For those of you who are listening on the audio, I’m weaving my fingers together if you can’t see, can’t see it on the video. But you have to we actually have to do the work to do the weaving. Yeah. You know, and this company that I was with earlier today, we’re talking about this. And we were saying what are our best memories? And you know, our fabric is really tightly interwoven. The one I was with today actually is the company where the guy didn’t get the hot tub message or join us for drinks message. I was with those that group today’s guys and girls and great, great, great, great, great company, really great company and, and it’s almost like my American brothers. You know, I’m Canadian, they’re like they are. It’s like my real, you know, real awesome, but you know, as we’re going through it, the interconnections are the inter woven fabric. I mean, we’re going through sharing some of our best memories.
I mean, you know, we went through like, you know, Zac Brown was private Zac Brown concert in Chicago Zoo 3am I’m out to a place called the redheaded piano bar where there was dueling pianos and one person has to haul another person out. We had a night in Vegas, where it was a crazy party night. And where everyone had all good fun, but had a great time. One of the people that had to get carried I actually to carry one of the executives back to his hotel room, he actually couldn’t speak, I had to go to the front desk and ask for a key to his room, so I could open the door and push them in and wish him well, you know, and, and like, we go, I could probably go with this team with him for a decade. For me with the team, we went through all these stories, but we have these stories and these inter woven understandings connections that bond you and your basically, as you said, you need to now weave this other person into your fabric. Yeah, and help them to get into sync because all of those pre existing relationships are so powerful and it’s not just I’m sorry, it’s not just the relationships in it, that’s incredibly important. It’s also the learnings. So when your example when I’m working with a team, and we’ve been together for seven years, let’s say, all of the learnings like we kind of begin, we build a foundation, and then we build the next level of knowledge in the next and the next in the next. All of those people have got that and can have higher level more complex discussions. And then when you’re joining in and you don’t know, what a hedgehog is, or a flywheel, or you don’t understand the concept of profit per x, or any of the stuff that we analyze really deeply in companies. It’s difficult. So it’s, it’s the learnings and the laying all that. Yeah, it’s rad. That’s a great point. I just made a note. It’s a great point because you know it all for both the companies we work with, we do a lot of learning together. Yeah. And so we were today we have a there’s a phrase we use a company called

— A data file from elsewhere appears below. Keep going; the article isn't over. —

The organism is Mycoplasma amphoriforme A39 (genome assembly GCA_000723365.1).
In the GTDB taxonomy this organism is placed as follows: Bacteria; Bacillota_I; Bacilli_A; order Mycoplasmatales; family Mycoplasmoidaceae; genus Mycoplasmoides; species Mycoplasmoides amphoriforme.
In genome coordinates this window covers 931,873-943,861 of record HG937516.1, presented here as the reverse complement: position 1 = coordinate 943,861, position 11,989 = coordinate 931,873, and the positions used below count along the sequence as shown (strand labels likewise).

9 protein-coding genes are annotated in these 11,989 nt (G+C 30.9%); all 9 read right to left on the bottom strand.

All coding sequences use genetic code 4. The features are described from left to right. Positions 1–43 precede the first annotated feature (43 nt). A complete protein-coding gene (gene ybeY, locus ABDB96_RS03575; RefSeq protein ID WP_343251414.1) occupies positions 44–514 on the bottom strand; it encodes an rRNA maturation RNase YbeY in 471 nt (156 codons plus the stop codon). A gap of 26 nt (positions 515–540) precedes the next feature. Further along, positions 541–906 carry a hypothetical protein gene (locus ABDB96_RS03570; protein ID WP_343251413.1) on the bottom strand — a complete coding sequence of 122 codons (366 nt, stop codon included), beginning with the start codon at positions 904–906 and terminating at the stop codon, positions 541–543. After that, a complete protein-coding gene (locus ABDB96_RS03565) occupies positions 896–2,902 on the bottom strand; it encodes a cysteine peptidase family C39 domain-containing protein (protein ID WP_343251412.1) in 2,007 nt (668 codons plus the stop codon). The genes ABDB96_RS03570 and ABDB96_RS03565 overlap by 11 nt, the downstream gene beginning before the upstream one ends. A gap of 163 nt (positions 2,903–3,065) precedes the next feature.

Have you considered and we do something called Have you considered? If you haven’t, if you haven’t read David Marquez book, turn the ship around, you would have no idea what you’re talking about. But we’ve all read, it’s almost you know, it’s a key tenant to our operating system. But if you haven’t read the book and you don’t know the thinking, you’re right, so there’s probably for a lot of the teams you work with a dozen must read books that you better get through pretty quick to be up to speed. But that aren’t really raid books, Kevin is what am I here? No. Obviously, you’d be remiss, promoted. I’m sorry, that you position. I’m sorry, HR HR. Next time, we got to make sure leaders are learners, learners. Let’s make sure we don’t let someone on the team who’s not willing to learn and grow. Thank you very much. Oops, you know, the other one I hear is, you know, I just I finding it so hard just to get up to speed or I’ve got so much to learn in the role and I’ve got to create results.
That’s, that’s really odd. Yeah. And, and and Bradley, you know, we, you weren’t hired for a technical job. You’re part of this thing called a team. And so connecting with your team is more important than getting the goals. And that’s where the council comes in. Right. You know, the the council that people get into first is that is very common. Brad, I have a talk with all the new executives, we onboard, and I have the same talk every time. Hey, glad you’re here. Yeah, I know you think you need to prove yourself in the first 90 days.
That is a horrible idea. That is potentially death to your career here. What you need to do is get to know and build relationships with the team deeply and understand the business. You should make no decisions. You should not hire nor fire Nor promote anybody for 90 days because you don’t know what the hell you’re doing in our context, even though you’re a subject matter expert, you’re only going to create problems for yourself and us. And by the way, Hey, Mr. CEO. I’m just counseling Frank here on the fact of his 90 day plan, please, let’s be in sync. Frank, we know you’re good. You don’t need to prove yourself, you need to lay the foundation for the next nine, nine years. Not not, don’t worry about this first 90 days.